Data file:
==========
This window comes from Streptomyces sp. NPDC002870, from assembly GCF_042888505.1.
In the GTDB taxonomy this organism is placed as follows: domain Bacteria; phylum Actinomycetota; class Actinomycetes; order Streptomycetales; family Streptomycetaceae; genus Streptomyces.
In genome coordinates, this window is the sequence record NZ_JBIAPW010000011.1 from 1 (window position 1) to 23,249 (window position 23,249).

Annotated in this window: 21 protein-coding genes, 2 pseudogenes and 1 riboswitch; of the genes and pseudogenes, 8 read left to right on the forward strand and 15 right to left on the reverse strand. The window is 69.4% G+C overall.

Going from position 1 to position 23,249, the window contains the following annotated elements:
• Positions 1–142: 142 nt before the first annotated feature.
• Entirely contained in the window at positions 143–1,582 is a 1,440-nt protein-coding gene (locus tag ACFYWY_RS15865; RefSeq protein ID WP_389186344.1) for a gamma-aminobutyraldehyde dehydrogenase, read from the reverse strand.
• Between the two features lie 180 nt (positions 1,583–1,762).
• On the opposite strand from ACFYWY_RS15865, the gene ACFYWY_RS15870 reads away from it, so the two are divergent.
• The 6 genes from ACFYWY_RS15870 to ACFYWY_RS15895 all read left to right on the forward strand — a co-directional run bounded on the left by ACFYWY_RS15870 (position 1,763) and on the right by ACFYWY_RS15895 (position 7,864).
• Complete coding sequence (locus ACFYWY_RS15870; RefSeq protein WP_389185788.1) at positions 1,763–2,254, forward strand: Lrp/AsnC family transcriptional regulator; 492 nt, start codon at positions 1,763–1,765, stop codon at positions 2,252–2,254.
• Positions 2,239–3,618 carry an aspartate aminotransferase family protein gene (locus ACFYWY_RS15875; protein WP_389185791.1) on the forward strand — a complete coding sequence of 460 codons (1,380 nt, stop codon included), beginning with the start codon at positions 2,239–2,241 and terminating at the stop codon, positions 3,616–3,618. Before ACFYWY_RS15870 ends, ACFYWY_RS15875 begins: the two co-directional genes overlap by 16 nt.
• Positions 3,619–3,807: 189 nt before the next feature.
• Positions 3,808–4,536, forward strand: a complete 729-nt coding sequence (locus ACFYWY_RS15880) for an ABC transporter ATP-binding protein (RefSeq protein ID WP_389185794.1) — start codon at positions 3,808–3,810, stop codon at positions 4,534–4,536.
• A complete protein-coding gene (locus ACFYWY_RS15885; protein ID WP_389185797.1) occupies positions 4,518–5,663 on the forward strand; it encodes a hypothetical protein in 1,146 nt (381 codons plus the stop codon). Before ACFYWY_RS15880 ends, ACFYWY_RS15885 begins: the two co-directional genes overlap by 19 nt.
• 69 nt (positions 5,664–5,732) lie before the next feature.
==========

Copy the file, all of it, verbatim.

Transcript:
This window comes from Streptomyces sp. NPDC002870, from assembly GCF_042888505.1.
In the GTDB taxonomy this organism is placed as follows: domain Bacteria; phylum Actinomycetota; class Actinomycetes; order Streptomycetales; family Streptomycetaceae; genus Streptomyces.
In genome coordinates, this window is the sequence record NZ_JBIAPW010000011.1 from 1 (window position 1) to 23,249 (window position 23,249).

Annotated in this window: 21 protein-coding genes, 2 pseudogenes and 1 riboswitch; of the genes and pseudogenes, 8 read left to right on the forward strand and 15 right to left on the reverse strand. The window is 69.4% G+C overall.

Going from position 1 to position 23,249, the window contains the following annotated elements:
• Positions 1–142: 142 nt before the first annotated feature.
• Entirely contained in the window at positions 143–1,582 is a 1,440-nt protein-coding gene (locus tag ACFYWY_RS15865; RefSeq protein ID WP_389186344.1) for a gamma-aminobutyraldehyde dehydrogenase, read from the reverse strand.
• Between the two features lie 180 nt (positions 1,583–1,762).
• On the opposite strand from ACFYWY_RS15865, the gene ACFYWY_RS15870 reads away from it, so the two are divergent.
• The 6 genes from ACFYWY_RS15870 to ACFYWY_RS15895 all read left to right on the forward strand — a co-directional run bounded on the left by ACFYWY_RS15870 (position 1,763) and on the right by ACFYWY_RS15895 (position 7,864).
• Complete coding sequence (locus ACFYWY_RS15870; RefSeq protein WP_389185788.1) at positions 1,763–2,254, forward strand: Lrp/AsnC family transcriptional regulator; 492 nt, start codon at positions 1,763–1,765, stop codon at positions 2,252–2,254.
• Positions 2,239–3,618 carry an aspartate aminotransferase family protein gene (locus ACFYWY_RS15875; protein WP_389185791.1) on the forward strand — a complete coding sequence of 460 codons (1,380 nt, stop codon included), beginning with the start codon at positions 2,239–2,241 and terminating at the stop codon, positions 3,616–3,618. Before ACFYWY_RS15870 ends, ACFYWY_RS15875 begins: the two co-directional genes overlap by 16 nt.
• Positions 3,619–3,807: 189 nt before the next feature.
• Positions 3,808–4,536, forward strand: a complete 729-nt coding sequence (locus ACFYWY_RS15880) for an ABC transporter ATP-binding protein (RefSeq protein ID WP_389185794.1) — start codon at positions 3,808–3,810, stop codon at positions 4,534–4,536.
• A complete protein-coding gene (locus ACFYWY_RS15885; protein ID WP_389185797.1) occupies positions 4,518–5,663 on the forward strand; it encodes a hypothetical protein in 1,146 nt (381 codons plus the stop codon). Before ACFYWY_RS15880 ends, ACFYWY_RS15885 begins: the two co-directional genes overlap by 19 nt.
• 69 nt (positions 5,664–5,732) lie before the next feature.